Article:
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Does a notice of claim of medical malpractice require specific allegations or only that medical malpractice allegedly occurred?

Nashville, TN |

TCA 29-26-121 specifies that the claimant "shall give written notice of the potential claim." Does the notice require some details of the specific allegations or only a generic statement that medical malpractice has allegedly occurred?

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Attorney answers 5


I assume that by your question that your claim is against medical providers employed by the United States or a US government run facility such as the VA. Otherwise , the Tort Claim Act probably does not apply. Although the Notice of Claim is a procedural hurdle, you should try to give as much specific information as possible in terms of the time, date, place and circumstances so that they can perform a preliminary investigation of the claim. You will probably not be in a position to give more than general allegations of the alleged malpractice. It is of course preferable that you first consult an attorney promptly and provide him with all of the facts so that he/she can determine which allegations should be made.


The information required in the notice is VERY specific, as is the manner in which the notice must be sent. This is all set forth in the statute. I would not recommend that anyone attempt to provide pre-suit notice unless they have consulted with an experienced Tennessee medical malpractice attorney. An error in pre-suit notice can be fatal to your claim.

Please note that my answering this question, does not in any way mean I represent you for this, or any other case. This answer is given for informational purposes and does not create an attorney-client relationship. Thomas R. Greer Bailey & Greer, PLLC 6256 Poplar Avenue Memphis, TN 38119 (901) 680-9777


Mr. Schoen and Mr. Greer are correct. Medical malpractice claims are very fact-intensive and require a good deal of expertise in crafting. This is because, in the past, many people (including lawyers!) would see doctors as some of the wealthiest in our communities, thus easy targets for frivolous lawsuits. The common perception among some in the past was that insurance companies would rather quickly settle a claim rather than risk exposure to media scrutiny.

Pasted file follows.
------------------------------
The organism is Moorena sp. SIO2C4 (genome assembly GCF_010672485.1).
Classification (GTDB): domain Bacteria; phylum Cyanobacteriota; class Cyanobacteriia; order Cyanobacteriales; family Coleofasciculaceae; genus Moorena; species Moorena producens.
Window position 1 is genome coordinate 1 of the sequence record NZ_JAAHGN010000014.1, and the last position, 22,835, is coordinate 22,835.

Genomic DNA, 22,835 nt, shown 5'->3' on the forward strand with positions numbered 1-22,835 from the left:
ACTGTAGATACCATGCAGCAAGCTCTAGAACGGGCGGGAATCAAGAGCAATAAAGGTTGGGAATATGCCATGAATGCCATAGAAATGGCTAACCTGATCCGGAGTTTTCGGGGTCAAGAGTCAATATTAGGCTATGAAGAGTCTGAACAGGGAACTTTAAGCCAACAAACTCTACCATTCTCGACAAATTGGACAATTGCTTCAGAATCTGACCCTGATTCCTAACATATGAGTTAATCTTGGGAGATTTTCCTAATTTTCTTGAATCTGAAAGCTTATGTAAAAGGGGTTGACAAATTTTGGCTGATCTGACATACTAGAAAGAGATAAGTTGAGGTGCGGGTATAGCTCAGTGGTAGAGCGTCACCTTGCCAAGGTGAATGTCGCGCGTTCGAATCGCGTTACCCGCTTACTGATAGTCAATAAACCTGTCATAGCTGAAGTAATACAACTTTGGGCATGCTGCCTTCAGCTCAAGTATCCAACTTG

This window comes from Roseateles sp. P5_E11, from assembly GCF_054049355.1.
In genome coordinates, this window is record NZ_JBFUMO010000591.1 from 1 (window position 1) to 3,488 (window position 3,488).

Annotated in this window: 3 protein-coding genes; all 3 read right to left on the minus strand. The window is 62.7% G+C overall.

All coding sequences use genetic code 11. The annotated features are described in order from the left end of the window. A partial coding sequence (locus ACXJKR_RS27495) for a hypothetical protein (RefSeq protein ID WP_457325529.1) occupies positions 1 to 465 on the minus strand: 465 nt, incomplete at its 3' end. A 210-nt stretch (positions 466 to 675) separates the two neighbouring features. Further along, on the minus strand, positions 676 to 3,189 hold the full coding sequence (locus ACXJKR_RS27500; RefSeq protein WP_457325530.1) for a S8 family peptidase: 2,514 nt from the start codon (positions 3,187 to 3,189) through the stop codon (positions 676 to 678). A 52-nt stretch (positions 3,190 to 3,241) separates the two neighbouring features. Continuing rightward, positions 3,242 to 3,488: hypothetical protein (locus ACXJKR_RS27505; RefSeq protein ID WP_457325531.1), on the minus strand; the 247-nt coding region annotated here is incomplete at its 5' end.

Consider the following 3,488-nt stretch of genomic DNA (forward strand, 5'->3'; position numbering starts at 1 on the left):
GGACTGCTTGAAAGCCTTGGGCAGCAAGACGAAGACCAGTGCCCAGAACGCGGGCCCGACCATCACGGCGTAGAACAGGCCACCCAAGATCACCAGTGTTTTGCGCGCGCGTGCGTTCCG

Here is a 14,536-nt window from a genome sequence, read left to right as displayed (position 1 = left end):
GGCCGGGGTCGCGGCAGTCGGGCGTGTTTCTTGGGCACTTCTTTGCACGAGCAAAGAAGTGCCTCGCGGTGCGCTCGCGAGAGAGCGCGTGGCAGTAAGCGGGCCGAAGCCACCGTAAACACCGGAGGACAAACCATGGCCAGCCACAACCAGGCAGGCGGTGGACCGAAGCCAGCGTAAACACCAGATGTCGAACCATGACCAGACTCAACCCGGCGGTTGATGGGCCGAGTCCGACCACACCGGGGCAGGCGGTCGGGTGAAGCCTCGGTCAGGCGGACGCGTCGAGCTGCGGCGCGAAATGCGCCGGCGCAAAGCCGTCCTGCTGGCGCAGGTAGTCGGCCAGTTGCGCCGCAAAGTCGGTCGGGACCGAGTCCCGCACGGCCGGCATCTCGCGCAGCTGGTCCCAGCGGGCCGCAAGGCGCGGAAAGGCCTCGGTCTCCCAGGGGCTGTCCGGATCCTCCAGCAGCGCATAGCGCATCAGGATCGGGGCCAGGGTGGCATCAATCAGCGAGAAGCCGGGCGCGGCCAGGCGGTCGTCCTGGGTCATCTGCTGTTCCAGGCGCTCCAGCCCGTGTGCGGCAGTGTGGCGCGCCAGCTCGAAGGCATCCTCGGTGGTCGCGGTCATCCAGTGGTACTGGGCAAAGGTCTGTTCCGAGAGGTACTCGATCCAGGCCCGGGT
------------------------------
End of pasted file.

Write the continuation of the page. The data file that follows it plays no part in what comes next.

This behavior saw many, many lawsuits reaching the court system that had very little, if no, merit to them. They flooded our system so that in some locations the courts were nigh overwhelmed with people looking to get rich quick off of the deep pockets of doctors. Plus, in America unlike many other western nations, we have punitive damage awards, which make lawsuits against doctors even more attractive. Add on to that the fact that juries often lack the expertise to understand the rigorous scientific methodology of medicine and you have a system that was giving lots of money to cases where the patient's result looked ugly in pictures, but was not an incidence of malpractice.

Today there are protections in place to make sure only meritorious claims reach juries. These requirements are detailed. Everyone has the ability to research the laws themselves and craft a complaint, but you should strongly consider consulting with a qualified medical malpractice attorney before proceeding. My colleagues are very on-point: something that may seem like a minor error can be fatally defective to your claim. Courts and judges do not like wasting time while people try to learn how to craft their lawsuit correctly. You should speak with a malpractice attorney.

This advice being provided in no way represents the formation of a lawyer client relationship. This is advice only based on limited information. The advice seeker should seek an in-person meeting with a qualified attorney to discuss his or her issue.


Specific. Retain a local malpractice lawyer.


First off, you should not attempt to send the notice without first talking to an attorney who practices medical negligence cases, and I would advise against doing it yourself. However, if you do, the notice must EXACTLY conform with 29-26-121 in its content and manner served. If one little mistake is made in the notice, it can (and likely will) lead to dismissal. As far as setting out specific acts and allegations which you feel violated the standard of care, that's not expressly required, so long as you give the appropriate date(s) and names, offices and addresses of every actor involved and make it clear its being sent to provide notice of a potential malpractice claim. Always good to state initially that it is being sent per 29-26-121. Do NOT forget to attach a valid and executed HIPAA release to each notice. Again, do not try to do this w/o a lawyer.

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